sh
2c
2c
h2 h1
S
x MIN = c arsh
2
2c sh(S /2c)

ch(x) ch(y) = 2 sh

(9)
(10)
(11)

## Using (11), the y MIN is obtained from (6) and transformed

into (14).

 x
MIN
1
y MIN = h1 c ch
c
2 x MIN
y MIN = h1 2c sh
#)
( 2c "
S
h2 h1
2 1

arsh
y MIN = h1 2c sh
2 2c
2c sh(S /2c)

(12)
(13)
(14)

Since the x MIN and y MIN are determined, the basic equation
(4) for the conductor curve can be completed to (15), but the final catenary equation is given by the expression (16). The actual
interval is [0, S ].

y(x) = 2c sh2

x x MIN
x MIN
+ h1 2c sh2
, x [0, S ] (15)
2c
2c

## span, i.e. increases from zero to maximum then decreases to

zero, going from the left-hand side support to the right-hand side
one. It can be appropriately described by the sag equation D(x)
as the function of x, where x varies from zero to the span length,
x [0, S ].
By the use of the equation for the conductor curve, the equation for the sag curve (shortly called as sag equation) can also
be obtained. It is necessary for the determination of the maximal sag location (xc ) within the span and its value (Dmax ). In
order to obtain that, first the equation of the straight line (yline )
passing through the suspension points A and B has to be defined
in the interval [0, S ], than subtract (3). The result provided is
the sag equation D(x), which is usable for the sag calculation at
any point of the span.
h2 h1
+ h1 ,
S
D(x) = yline (x) y(x),

(
y(x) = 2c sh
(
2 1
sh
2
2

"
#)
1
S
h2 h1
x + c arsh

2c
2
2c sh(S /2c)
"
#)!
S
h2 h1

arsh
+ h1 ,
2c
2c sh(S /2c)
x [0, S ]

yline =

(17)

x [0, S ]

(18)

(16)

## With the help of the previous equation the conductor height

related to x-axis can be computed at any point of the span. Since
the terrain within the span frequently differs from x-axis, the
height of the terrain related to x-axis has to be taken into consideration when computing the ground clearance of the OHL.
Another important usage of the equation (16) is drawing the conductor curve.
The vertex point of the catenary is generally identical to the
lowest point of the conductor. However, there are special cases
of inclined spans when the vertex is out of the span and hence
differs from the lowest point of the conductor. At such times
the latter point is identical to the lower suspension point of the
span, but the coordinates of the catenarys vertex are still given
by (11), (14). However, the equation (16) is applicable in any
case, so it proves its universality.
3 Sag equation and characteristic sags
3.1 Derivation of the Sag Equation

## The conductor sag is the distance measured vertically from

the conductor to the straight line (chord) joining two suspension
points of a span. Actually the sag varies in the interval of the
Equations for Conductor and Sag Curves of an Overhead Line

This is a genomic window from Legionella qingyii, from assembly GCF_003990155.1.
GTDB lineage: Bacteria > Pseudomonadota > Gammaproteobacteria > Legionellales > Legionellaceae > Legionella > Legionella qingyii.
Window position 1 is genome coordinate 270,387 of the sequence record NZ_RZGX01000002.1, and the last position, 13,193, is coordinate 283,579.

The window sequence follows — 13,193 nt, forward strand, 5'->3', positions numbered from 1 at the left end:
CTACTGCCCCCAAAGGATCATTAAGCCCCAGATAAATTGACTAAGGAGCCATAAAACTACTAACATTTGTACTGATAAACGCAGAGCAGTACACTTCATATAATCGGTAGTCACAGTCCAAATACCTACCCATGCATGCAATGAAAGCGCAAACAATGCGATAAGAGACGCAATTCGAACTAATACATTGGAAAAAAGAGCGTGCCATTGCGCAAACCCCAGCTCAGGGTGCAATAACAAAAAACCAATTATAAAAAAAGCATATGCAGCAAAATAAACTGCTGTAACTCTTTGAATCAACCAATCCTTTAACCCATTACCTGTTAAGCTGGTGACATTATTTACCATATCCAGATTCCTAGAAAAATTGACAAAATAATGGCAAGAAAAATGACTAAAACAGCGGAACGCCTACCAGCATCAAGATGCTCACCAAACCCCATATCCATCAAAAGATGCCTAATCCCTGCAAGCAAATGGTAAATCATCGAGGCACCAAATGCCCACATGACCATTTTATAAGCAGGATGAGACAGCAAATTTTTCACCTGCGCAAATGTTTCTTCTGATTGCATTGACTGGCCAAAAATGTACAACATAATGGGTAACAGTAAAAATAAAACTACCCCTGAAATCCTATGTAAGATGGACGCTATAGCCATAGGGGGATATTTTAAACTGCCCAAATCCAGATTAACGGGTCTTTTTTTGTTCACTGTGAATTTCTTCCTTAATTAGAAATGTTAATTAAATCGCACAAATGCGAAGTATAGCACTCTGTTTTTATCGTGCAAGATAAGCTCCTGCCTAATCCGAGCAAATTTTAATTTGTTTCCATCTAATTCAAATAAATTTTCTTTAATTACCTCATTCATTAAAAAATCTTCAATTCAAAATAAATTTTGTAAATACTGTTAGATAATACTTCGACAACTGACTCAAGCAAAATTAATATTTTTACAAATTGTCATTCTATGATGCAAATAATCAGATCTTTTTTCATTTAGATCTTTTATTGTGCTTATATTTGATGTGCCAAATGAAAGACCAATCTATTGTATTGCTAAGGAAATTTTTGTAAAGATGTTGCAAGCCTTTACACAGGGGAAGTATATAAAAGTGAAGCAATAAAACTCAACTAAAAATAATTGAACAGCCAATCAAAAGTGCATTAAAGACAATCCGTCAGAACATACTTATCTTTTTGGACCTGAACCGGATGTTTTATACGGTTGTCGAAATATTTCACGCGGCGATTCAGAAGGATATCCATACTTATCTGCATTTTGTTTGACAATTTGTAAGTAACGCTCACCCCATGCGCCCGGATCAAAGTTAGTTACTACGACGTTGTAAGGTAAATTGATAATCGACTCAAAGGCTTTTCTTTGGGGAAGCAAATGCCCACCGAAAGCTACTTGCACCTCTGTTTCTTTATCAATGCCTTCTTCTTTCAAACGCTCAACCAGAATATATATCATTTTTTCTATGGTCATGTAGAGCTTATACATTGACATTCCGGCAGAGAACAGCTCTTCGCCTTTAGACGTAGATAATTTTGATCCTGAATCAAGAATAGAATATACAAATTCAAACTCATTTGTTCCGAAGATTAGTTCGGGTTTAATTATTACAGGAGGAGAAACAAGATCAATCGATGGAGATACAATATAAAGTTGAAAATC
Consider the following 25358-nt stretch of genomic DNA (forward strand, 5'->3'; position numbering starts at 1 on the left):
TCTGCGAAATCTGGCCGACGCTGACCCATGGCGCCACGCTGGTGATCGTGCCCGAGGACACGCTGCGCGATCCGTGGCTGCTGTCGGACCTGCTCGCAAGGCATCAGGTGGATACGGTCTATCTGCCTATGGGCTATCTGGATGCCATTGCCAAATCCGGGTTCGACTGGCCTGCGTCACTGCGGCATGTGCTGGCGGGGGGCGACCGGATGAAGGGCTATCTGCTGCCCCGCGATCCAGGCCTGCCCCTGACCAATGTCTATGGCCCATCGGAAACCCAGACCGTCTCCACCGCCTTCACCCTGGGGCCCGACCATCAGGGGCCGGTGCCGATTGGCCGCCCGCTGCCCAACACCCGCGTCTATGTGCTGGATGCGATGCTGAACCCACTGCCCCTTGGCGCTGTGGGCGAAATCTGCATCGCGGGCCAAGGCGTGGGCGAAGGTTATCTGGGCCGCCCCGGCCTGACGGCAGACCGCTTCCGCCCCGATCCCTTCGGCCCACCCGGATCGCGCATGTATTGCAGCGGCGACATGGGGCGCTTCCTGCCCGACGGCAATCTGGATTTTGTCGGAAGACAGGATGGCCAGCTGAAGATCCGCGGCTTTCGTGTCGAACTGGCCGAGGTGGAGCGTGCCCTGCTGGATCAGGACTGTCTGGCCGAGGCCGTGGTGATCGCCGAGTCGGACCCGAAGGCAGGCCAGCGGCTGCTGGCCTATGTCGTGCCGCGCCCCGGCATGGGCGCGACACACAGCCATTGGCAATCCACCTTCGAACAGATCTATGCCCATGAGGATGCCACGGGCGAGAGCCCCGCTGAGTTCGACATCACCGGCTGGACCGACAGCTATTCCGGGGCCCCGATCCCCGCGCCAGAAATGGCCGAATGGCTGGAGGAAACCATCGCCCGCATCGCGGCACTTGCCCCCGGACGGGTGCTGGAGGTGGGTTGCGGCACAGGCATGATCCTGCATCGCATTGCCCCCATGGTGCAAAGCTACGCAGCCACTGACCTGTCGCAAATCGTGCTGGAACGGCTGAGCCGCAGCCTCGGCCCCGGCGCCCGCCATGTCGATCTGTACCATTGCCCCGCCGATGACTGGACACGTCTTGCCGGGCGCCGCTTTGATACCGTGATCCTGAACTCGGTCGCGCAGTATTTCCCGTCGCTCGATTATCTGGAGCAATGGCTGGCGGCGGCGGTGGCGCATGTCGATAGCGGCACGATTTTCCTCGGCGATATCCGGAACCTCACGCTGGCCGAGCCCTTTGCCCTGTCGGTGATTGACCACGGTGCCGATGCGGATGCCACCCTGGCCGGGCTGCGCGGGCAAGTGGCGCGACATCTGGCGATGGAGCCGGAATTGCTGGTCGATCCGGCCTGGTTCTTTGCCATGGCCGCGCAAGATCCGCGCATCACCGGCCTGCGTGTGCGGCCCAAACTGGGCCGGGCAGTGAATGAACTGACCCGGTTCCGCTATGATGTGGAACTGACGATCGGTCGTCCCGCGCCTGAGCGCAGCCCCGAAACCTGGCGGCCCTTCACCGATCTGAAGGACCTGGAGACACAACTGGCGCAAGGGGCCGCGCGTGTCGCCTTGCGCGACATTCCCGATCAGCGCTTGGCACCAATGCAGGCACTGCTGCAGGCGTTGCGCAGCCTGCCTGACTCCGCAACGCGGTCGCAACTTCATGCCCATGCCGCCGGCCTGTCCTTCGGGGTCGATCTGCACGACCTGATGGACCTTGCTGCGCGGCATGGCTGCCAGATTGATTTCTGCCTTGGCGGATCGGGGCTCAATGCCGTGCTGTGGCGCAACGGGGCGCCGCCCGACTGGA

x [0, S ]

D(x) =

h2 h1
x + h1
S
x x MIN
c ch
+ c y MIN ,
c

x [0, S ]

(19)

The sag curve is shown in Figure 4. Differently to the conductor curve it has a maximum point.
3.2 Location of the maximal sag

Finding the first derivative of (19) and then solving the equation (21), the maximal sag location (xc ) within the span is obtained, then given by (24).
d D(x) h2 h1
x x MIN
=
sh
dx
S
c
d D(x)
= 0 xc
dx
h2 h1
xc x MIN
sh
=0
S
c
h2 h1
xc = x MIN + c arsh
S
"
#
S
h2 h1
h2 h1
xc = + c arsh
arsh
2
S
2c sh(S /2c)

2014 58 1

(20)
(21)
(22)
(23)
(24)

25

## From (24) it is obvious that the maximal sag of the catenary

in an inclined span is not located at a mid-span, but it is moved
toward one of the two suspension points. Now there is a question
whether it is moved toward the higher or the lower one. The
answer to this question will be given here without the use of
numerical computation.
Denoting the second summand in (24) by q it gives the expression (25):
S
+q
(25)
2
Now let us assume that the maximal sag is moved from the
mid-span toward the higher suspension point and that the righthand side one is higher than the left-hand side one, i.e. assume
that relation (26) is valid and then check it mathematically step
by step.
xc =

if

h1 < h2

q>0

## Summarizing (26), (34) and (35) the final conclusion of the

location of Dmax related to a mid-span, proved mathematically
here, is the following:
The maximal sag of the catenary conductor curve in a levelled
span is located at a mid-span, but in an inclined span it is moved
from a mid-span toward a higher suspension point.
This is one essential difference in comparison to the parabola,
since the maximal sag of the parabolic conductor curve is always
located at a mid-span, both in levelled and inclined spans as
well . This feature effectively simplifies the parabola based
3.3 Characteristic sags

## Putting xc into a sag equation the maximal sag is obtained.

The main steps of the deduction are the following:
Dmax = D(xc ) = yline (xc ) y(xc )

(26)

## The initial conditions are given: S > 0, c > 0, h1 > 0, h2 > 0.

The main steps for checking the validity of the assumption given
by (26) are shown in the following lines:
"
#
h2 h1
h2 h1
c arsh
arsh
>0
(27)
S
2c sh(S /2c)
h2 h1
h2 h1
arsh
> arsh
(28)
S
2c sh(S /2c)
The inverse hyperbolic sine is a monotonic, strictly increasing
function , so
if

x2 > x1

(29)

## Applying (29) in (28) gives (30) which can deduce (32)

h2 h1
h2 h1
>
S
2c sh(S /2c)
1
1
>
S
2c sh(S /2c)
S /2c < sh(S /2c)

Dmax =

x>0

sh2

"
#
h2 h1 S
h2 h1
h2 h1
arsh
+ arsh

2S
2c
2c sh(S /2c)
S
!
( "
#)!
h2 h1
1
h2 h1
1
S
+ sh2
arsh